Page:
Introduction to Hebrews

Introduction to Hebrews
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Well, here’s the problem: Hebrews is just so complicated. So, I started writing this long—and I thought, I’m just gonna leave Melchizedek out. So, he got axed. I’m Dr. Marianne Meye Thompson, and I’m the George Ladd Professor of New Testament. I’m going to be introducing the Book of Hebrews today from the perspective of a New Testament scholar. Hebrews maybe one of the most neglected books in the New Testament. It’s in many ways one of the most puzzling books in the New Testament. We call it the letter to the Hebrews, but it’s not quite clear whether this is a letter or a long sermon or an exhortation or an argument for something. It seems to have a variety of forms. It also has some very memorable passages in it. One of the better-known is the long catalogue of the heroes of faith that we read in chapter 11. Here we find the names of Abraham, Isaac, Jacob, Moses, Samuel, David, and the prophets. These are held up as great examples of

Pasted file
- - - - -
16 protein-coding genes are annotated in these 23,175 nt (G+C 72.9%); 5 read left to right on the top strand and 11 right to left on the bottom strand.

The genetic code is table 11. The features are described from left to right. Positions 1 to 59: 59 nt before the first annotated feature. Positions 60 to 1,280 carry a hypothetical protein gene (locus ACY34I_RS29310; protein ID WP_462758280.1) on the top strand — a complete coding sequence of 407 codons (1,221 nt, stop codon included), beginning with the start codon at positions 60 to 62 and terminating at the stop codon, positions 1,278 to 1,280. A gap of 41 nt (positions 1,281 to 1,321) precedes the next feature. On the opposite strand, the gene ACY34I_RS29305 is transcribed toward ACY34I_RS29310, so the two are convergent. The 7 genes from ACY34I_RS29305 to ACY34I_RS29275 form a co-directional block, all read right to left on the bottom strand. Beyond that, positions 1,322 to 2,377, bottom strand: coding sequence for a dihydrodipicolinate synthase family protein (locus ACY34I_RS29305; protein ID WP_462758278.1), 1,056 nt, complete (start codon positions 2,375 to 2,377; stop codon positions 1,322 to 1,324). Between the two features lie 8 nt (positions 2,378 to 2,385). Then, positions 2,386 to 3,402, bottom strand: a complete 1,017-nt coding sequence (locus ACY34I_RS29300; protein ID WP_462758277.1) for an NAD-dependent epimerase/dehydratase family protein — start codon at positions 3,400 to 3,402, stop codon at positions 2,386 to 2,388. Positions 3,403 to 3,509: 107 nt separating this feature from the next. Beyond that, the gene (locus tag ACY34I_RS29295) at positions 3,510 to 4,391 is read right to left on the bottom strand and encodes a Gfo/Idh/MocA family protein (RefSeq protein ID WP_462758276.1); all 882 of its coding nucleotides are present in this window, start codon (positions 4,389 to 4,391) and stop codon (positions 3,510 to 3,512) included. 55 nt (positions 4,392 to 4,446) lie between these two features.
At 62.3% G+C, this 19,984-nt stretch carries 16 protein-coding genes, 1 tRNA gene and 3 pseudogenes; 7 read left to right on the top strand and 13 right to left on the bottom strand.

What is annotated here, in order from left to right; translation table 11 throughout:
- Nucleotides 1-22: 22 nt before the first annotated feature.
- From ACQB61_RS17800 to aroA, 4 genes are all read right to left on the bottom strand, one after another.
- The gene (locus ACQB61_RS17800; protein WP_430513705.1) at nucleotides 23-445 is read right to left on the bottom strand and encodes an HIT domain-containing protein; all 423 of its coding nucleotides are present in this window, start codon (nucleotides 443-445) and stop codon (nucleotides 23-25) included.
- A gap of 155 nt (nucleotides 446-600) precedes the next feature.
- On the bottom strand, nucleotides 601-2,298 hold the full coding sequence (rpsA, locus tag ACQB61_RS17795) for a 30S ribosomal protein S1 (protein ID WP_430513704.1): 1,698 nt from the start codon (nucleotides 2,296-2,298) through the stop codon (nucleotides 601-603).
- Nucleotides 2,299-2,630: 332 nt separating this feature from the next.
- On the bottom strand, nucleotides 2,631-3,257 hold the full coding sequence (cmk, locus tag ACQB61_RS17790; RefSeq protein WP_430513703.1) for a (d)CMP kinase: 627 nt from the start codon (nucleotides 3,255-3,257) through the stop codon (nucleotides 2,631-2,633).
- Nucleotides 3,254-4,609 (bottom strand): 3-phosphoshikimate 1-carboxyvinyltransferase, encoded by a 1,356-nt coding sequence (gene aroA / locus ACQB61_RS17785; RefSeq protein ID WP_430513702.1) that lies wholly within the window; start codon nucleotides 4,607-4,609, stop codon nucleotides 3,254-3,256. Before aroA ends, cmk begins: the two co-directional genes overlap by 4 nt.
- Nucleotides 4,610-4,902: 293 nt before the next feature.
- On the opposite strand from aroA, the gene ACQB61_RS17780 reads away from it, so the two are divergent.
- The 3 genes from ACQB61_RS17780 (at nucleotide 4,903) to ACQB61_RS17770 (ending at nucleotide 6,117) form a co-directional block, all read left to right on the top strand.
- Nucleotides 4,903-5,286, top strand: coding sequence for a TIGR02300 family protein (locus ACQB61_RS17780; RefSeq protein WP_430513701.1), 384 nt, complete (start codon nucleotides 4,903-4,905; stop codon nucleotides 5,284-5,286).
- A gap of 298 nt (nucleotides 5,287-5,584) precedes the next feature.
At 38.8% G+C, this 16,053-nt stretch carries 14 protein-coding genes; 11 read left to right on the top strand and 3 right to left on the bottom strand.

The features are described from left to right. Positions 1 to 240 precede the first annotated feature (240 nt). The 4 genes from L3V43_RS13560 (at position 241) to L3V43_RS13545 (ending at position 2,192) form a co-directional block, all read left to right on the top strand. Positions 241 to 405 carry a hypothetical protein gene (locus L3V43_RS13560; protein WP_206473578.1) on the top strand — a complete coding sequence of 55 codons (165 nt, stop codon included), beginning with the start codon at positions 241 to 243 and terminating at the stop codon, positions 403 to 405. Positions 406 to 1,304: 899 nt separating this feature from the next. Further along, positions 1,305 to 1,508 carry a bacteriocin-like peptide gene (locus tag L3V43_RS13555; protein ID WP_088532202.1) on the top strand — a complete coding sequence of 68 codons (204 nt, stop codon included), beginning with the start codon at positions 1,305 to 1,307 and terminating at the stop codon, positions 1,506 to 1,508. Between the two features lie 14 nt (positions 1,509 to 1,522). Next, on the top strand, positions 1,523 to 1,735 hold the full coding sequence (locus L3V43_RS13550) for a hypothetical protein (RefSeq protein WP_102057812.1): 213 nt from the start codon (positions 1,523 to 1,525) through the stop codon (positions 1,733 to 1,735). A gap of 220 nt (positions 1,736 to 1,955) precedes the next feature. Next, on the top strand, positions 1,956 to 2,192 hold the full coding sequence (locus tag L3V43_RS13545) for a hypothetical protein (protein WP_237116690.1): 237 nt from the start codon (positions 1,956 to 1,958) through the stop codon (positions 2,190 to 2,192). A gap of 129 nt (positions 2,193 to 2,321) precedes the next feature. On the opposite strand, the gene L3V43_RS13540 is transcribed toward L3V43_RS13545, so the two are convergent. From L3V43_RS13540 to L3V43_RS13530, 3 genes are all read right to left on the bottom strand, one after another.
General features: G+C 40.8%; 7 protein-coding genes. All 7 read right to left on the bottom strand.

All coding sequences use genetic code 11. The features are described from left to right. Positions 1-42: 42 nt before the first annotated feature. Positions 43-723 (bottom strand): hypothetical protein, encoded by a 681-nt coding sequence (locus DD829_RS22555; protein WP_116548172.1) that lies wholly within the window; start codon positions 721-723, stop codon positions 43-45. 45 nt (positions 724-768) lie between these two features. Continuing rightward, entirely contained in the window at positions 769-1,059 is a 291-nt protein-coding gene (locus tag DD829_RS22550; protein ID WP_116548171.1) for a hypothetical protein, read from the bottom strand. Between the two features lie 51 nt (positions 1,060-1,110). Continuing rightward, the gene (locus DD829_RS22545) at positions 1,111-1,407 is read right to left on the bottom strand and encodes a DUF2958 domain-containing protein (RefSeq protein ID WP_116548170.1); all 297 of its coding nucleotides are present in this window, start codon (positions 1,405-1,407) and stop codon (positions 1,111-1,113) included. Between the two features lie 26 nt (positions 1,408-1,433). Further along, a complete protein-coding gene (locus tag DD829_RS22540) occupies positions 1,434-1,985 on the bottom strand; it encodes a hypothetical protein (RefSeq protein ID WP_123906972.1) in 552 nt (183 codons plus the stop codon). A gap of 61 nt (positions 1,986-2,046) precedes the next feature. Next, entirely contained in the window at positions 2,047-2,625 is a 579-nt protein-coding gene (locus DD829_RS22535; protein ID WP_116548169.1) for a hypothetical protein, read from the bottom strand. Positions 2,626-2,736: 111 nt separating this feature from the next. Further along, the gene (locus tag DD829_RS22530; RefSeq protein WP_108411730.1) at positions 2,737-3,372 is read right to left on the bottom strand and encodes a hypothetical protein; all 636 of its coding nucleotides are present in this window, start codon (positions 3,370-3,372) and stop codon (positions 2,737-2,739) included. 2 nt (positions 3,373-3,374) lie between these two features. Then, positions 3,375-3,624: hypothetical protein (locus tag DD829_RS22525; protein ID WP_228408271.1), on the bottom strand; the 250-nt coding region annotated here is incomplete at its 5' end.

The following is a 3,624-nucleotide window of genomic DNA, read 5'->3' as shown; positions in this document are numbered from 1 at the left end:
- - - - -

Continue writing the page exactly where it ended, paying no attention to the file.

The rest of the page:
the faith for the readers of the letter. And after the author makes that list, offers that list, of all these great heroes of the faith, he writes this: “Since we are surrounded by so great a cloud of witnesses, let us run with perseverance the race that lies before us, looking to Jesus, the pioneer and perfecter of our faith.” That passage puts Jesus at the beginning and the end of everything that has to do with the life of faith. Jesus is both the pioneer, the one who started it all, and the perfecter of faith, the one who brings it to its wonderful, glorious conclusion. Jesus leads the way—he leads us to our destination as the pioneer of faith. The book also argues that no one can surpass Jesus in dignity, in status, and in honor. And that nothing can surpass the blessings that Jesus brings. In fact, the whole book of Hebrews is one extended argument about the superiority of Jesus to everything and to everyone who came before him. Jesus is better. Jesus is better than Moses. Better than Joshua. Better than all the priests and their sacrifices. And better than the sanctuary in which those sacrifices were offered. And that’s why he’s worth following. And that’s why we can be confident that Jesus will get us to our goal, and that goal is life with God. Jesus, the pioneer and perfecter of faith, can therefore take people to their final destination. And there is a journey—a pilgrimage for the people of God. And the people of God are called to follow Jesus, that pioneer and perfecter of faith, and to do so faithfully. As noted earlier, as I said before, the book of Hebrews often appeals to what are called sometimes the heroes of faith: Abraham, Isaac, Jacob, and so on. They are examples of faith because they are headed for something they didn’t see. They are headed for something they can’t see, but they are also examples of faithfulness. They keep on going even when they don’t always know exactly where they are going. Hebrews also reminds us that we are not on this journey alone. Others have gone before us. Others are bearing testimony to us, urging us: “Keep on. Keep on walking.” “Keep on journeying towards God.” “Don’t take your eyes off Jesus because he is a faithful guide and he will lead us to life with God.” Let me then read what is one of the classic, quintessential exhortations in the Book of Hebrews. This is from chapter 12 verses 1 and following: “Therefore, since we are surrounded by so great a cloud of witnesses, let us also lay aside every weight and the sin that clings so closely,” “and let us run with perseverance the race that is set before us, looking to Jesus,” “the pioneer and perfecter of our faith, who for the sake of the joy that was set before him” “endured the cross, disregarding its shame, and has taken his seat at the right hand of the throne of God.” “Consider him who endured such hostility against himself from sinners, so that you may not grow weary or lose heart.”

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